[Today's Guest Post takes on our current theme, LOST HOME.]
Think that leaky faucet's too difficult to repair on your own? Think again. With a few simple tools and a little bit of time and patience, you can eliminate that annoying drip and save yourself some cash on your next water bill. Ready? Then let’s get it done!
You Will Need:
1. Adjustable Wrench
2. Flat Blade (Screwdriver or Knife)
3. Phillips-Head Screwdriver
4. Rubber Washers
5. Duct Tape
Step One: Turn Off the Water Supply
You can usually find shutoffs for both the hot and cold water-taps underneath the sink. Turn the two handles clockwise until tight. Next, run the taps until the water stops.
Step Two: Plug the Drain
You don’t want to accidentally lose a screw down there.
Step Three: Remove the Handle Screw
Depending on your faucet's make and model, the screws connecting the handles to the faucet assembly can be found under the plastic covers marked 'H' and 'C.' If you know which tap is the culprit, pry that cover loose—carefully—with your flat blade. (If you're unsure, you may need to do both.)
With the cover removed, you should see the top of the screw. While you remove it with the Phillips-head screwdriver (remember: righty tight-y, lefty loose-y), cast a thought toward the Rust Belt and its manufacturing towns, their silent factories decaying brick by brick into the weeds. Towns whose jobs drifted across the ocean to places whose names are maybe a little hard to pronounce, and whose people were maybe a little more willing to work for next to nothing. When did that transition start? Why can so few of us fix things anymore? Why is this probably the first time you’ve stared into your sink's insides, surprised at the geologic layers of calcification and rust?
Step Four: Remove the Handle
Cover the jaws of your wrench with duct tape, to prevent scratching the handle as you pull it free of the faucet assembly. Remember that failure to remove something as pitifully small as a faucet handle automatically places your testicular fortitude at risk. You will pull and pull and pull, the handle still refusing to budge, and somewhere in the ether, your ancestors in their fur-lined armor will break into virile chortling at your weakness. Pull harder, little man! You risk shaming your very genes!
It's off? Excellent. You and your intact ego can proceed to the next step.
Step Five: Unscrew the Faucet Under-Assembly
Chances are pretty good your grandfather owned a garage and basement lined with well-tended (and much-used) tools. Your father and his brothers, we bet, spent years learning the manly arts of car and house repair. They followed in the footsteps of family members from the sepia-toned past, who could do everything from butcher pigs and plant crops to build their own outhouses—all before breakfast. People once knew how to maintain their things and keep them running, in the years before the rise of disposable culture and corporations dedicated to pumping out an endless stream of new-and-improved crap, which in turn trapped your own life in this endless cycle of toss and replace, toss and replace…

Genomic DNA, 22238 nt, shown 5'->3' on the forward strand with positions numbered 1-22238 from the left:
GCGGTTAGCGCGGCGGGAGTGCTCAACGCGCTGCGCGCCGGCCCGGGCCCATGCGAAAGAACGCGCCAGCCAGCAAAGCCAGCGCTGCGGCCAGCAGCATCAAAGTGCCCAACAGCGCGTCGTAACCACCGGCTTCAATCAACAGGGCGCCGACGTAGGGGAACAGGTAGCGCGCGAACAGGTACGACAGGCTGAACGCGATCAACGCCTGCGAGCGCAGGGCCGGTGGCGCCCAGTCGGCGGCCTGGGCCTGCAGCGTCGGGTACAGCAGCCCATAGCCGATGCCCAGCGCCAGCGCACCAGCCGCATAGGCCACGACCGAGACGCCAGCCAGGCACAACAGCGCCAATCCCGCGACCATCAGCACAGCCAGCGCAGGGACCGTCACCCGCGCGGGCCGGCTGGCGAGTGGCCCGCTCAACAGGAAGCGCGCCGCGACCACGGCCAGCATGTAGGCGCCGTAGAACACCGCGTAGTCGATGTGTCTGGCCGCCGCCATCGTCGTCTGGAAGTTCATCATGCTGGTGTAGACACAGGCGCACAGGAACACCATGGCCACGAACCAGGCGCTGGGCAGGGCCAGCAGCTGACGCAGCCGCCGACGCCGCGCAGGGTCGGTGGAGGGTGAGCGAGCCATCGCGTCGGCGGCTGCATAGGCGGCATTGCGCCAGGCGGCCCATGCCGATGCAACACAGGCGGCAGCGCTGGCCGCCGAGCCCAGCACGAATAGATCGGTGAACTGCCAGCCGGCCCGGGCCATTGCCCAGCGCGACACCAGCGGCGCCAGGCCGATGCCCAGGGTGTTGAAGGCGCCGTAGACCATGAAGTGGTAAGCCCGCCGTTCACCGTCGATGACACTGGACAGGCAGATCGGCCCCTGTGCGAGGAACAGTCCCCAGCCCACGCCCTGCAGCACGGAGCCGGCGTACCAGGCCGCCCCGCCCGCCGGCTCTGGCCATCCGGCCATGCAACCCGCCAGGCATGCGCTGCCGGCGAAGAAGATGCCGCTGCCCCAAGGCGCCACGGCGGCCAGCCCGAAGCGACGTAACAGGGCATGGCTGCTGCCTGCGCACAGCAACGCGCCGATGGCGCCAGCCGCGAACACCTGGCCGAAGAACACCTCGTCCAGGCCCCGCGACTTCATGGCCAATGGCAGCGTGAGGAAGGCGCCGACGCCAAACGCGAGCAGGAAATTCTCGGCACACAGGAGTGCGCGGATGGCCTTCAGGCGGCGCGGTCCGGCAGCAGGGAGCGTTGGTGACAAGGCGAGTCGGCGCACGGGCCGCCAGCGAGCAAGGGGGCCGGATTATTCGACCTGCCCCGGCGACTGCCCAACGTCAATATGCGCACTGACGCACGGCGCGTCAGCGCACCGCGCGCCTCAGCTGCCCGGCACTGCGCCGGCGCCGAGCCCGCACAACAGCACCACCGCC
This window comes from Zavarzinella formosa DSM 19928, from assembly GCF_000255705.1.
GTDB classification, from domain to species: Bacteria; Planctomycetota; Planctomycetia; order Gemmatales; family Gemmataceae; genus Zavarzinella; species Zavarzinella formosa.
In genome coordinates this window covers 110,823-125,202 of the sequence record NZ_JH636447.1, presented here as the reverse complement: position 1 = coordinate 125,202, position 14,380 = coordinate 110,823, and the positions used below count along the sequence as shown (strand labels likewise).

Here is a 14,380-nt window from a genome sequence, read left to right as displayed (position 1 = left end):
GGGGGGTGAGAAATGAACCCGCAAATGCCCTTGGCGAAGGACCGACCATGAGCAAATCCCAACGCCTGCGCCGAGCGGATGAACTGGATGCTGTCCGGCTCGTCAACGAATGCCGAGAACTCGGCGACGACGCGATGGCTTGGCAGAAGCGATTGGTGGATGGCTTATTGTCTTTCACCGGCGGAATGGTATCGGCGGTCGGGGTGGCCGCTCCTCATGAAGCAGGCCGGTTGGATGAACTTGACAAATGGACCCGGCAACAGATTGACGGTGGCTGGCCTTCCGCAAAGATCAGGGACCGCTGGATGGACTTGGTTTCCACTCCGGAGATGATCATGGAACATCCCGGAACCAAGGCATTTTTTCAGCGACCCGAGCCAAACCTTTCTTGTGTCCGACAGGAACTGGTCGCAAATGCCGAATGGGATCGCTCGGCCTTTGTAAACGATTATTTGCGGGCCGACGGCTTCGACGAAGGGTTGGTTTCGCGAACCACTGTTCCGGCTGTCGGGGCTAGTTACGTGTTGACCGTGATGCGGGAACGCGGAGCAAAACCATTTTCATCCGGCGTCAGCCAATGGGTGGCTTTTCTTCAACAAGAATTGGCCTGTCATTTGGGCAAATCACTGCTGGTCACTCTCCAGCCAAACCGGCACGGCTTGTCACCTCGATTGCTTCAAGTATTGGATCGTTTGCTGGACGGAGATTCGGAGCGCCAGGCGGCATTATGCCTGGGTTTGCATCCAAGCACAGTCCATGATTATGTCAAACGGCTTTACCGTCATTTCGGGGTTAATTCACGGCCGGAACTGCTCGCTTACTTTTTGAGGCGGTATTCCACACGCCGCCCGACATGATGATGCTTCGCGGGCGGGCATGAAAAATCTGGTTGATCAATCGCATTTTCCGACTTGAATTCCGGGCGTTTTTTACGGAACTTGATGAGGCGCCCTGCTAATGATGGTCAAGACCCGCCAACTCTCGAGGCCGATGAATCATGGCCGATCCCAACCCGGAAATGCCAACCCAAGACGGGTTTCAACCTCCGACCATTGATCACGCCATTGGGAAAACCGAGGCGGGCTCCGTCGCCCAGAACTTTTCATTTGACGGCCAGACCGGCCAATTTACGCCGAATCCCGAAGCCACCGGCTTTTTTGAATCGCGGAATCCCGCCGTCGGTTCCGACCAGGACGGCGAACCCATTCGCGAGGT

Oh, sorry. We're drifting everywhere today, aren't we? Use the wrench to unscrew the faucet under-assembly. Remember to set any loose screws and other parts in a safe place.
Step Six: Replace the Rubber Washer
What's the problem? The under-assembly's not coming loose?
No, it's okay. Try it again: tighten the wrench around that little bugger and turn. Harder. No, harder. Brace a foot against the side of the sink and turn with every ounce of strength you can muster. Remember: ancestors, laughter, spiritual emasculation, etc.
What was that popping sound? Your spine, you say? Based on your nonplussed expression, those vertebrae are probably bent worse than a Tetris piece. No, we’re kidding. Maybe. Do you have painkillers in that medicine cabinet, or a bottle of something high-proof downstairs? You’re not one of those pansies whose idea of a risky drink is an organic fruit smoothie with a "shot" of wheatgrass, are you?
Step Seven: Finally Call A Plumber, Okay? Please?
At least you can feel your legs. If you can manage the pain, it might be a good idea at this point to reassemble the faucet handle before phoning your friendly neighborhood pipe jockey. Wouldn't want anyone to think you'd failed at such a simple task, right? But make sure to keep the water shut off, to prevent that maddening drip-drip-drip. That'd be the sound of the house—yes, your humble abode, underwater mortgage and all—laughing at you.